On President Barack Obama’s address on Syria, I deeply resented his impervious rhetoric and his passive aggressive deployment of hegemonic masculinity. In defense of military strikes (and the necessity of a “credible threat” of them), he said, “What kind of a world would we live in if the United States of America sees a dictator brazenly violate international law with poison gas and we choose to look the other way?” Perhaps Pres. Obama would benefit by re-reading Nelson Mandela’s Long Walk to Freedom, an autobiography that speaks to personal histories of non-violent resistance and resulting institutional, de-colonial change.
The President argued: that to oppose military strikes — as an option or actualized plan — is naïve and acquiescent. He continued by accusing those who oppose military intervention that it somehow equates to violating a common humanity. Even more incredulous, he claimed that the U.S. promotes and anchors global security. A remarkable statement that ignores, for example, the public information available because of Chelsea Manning’s and Edward Snowden’s non-violent disobedience and conscientious resistance to U.S. militarism and surveillance tactics.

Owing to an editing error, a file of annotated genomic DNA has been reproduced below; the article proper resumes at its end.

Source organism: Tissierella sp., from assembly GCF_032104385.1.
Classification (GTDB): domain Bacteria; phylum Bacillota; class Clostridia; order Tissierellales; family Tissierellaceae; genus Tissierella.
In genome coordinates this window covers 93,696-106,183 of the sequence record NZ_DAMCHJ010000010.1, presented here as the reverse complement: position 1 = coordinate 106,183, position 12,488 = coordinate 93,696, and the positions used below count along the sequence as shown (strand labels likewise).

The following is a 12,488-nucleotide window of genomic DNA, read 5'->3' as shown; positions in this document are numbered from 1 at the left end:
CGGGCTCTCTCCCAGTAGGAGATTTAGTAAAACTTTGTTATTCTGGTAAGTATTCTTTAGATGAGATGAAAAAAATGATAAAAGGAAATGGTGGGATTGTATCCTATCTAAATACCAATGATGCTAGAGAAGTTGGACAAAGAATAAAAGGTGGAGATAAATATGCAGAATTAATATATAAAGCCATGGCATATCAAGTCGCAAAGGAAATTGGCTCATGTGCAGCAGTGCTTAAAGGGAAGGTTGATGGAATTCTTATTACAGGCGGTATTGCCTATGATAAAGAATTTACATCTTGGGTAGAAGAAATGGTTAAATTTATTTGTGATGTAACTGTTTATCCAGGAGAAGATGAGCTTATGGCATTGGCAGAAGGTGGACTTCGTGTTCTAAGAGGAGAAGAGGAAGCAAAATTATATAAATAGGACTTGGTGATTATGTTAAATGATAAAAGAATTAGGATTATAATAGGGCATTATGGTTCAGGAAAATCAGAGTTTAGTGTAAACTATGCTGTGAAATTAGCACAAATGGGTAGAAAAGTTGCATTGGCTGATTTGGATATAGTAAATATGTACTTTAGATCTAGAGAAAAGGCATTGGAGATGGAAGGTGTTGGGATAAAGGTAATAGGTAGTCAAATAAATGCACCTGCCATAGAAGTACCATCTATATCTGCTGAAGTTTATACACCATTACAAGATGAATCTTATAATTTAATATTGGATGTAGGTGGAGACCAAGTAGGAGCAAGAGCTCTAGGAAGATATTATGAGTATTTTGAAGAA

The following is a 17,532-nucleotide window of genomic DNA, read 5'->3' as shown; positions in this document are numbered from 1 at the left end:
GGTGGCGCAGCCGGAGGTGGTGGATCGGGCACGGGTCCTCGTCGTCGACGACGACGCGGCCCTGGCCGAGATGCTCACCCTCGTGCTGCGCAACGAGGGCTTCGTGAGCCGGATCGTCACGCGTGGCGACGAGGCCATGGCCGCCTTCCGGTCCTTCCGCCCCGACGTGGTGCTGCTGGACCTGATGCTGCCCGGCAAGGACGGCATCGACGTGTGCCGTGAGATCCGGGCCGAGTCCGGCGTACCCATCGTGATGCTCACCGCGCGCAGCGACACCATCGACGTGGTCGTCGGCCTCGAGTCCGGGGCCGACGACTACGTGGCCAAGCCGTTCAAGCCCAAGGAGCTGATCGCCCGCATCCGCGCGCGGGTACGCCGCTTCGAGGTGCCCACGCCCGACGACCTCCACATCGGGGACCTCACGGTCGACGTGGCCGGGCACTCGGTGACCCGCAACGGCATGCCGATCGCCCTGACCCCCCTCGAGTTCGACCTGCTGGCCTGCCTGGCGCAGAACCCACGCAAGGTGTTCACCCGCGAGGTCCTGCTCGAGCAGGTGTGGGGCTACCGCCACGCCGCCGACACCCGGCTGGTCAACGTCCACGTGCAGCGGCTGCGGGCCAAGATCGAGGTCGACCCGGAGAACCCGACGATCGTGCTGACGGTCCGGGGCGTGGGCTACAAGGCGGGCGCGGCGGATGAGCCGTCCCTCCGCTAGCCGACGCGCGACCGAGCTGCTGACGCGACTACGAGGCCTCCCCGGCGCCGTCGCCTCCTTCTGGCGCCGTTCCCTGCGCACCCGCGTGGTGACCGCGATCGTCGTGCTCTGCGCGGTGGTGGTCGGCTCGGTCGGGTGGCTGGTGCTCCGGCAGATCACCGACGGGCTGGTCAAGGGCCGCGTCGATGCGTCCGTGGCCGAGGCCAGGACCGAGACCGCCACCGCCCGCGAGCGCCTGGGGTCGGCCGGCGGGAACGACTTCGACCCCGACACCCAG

No, I don’t agree with President Obama’s logic that military violence and war (or the threat of it!) creates peace and stability. I don’t agree that the U.S. is known for promoting global security or even democracy. Furthermore, the foil of masculinity demonstrated tonight (i.e., “the United States military doesn’t do pin pricks”) oozed insensitivity and felt patronizing — and, I imagine he had quite the opposite objective.
Three views of the same moss covered Redwood tree stump. I love green and I’m in love with the Redwoods!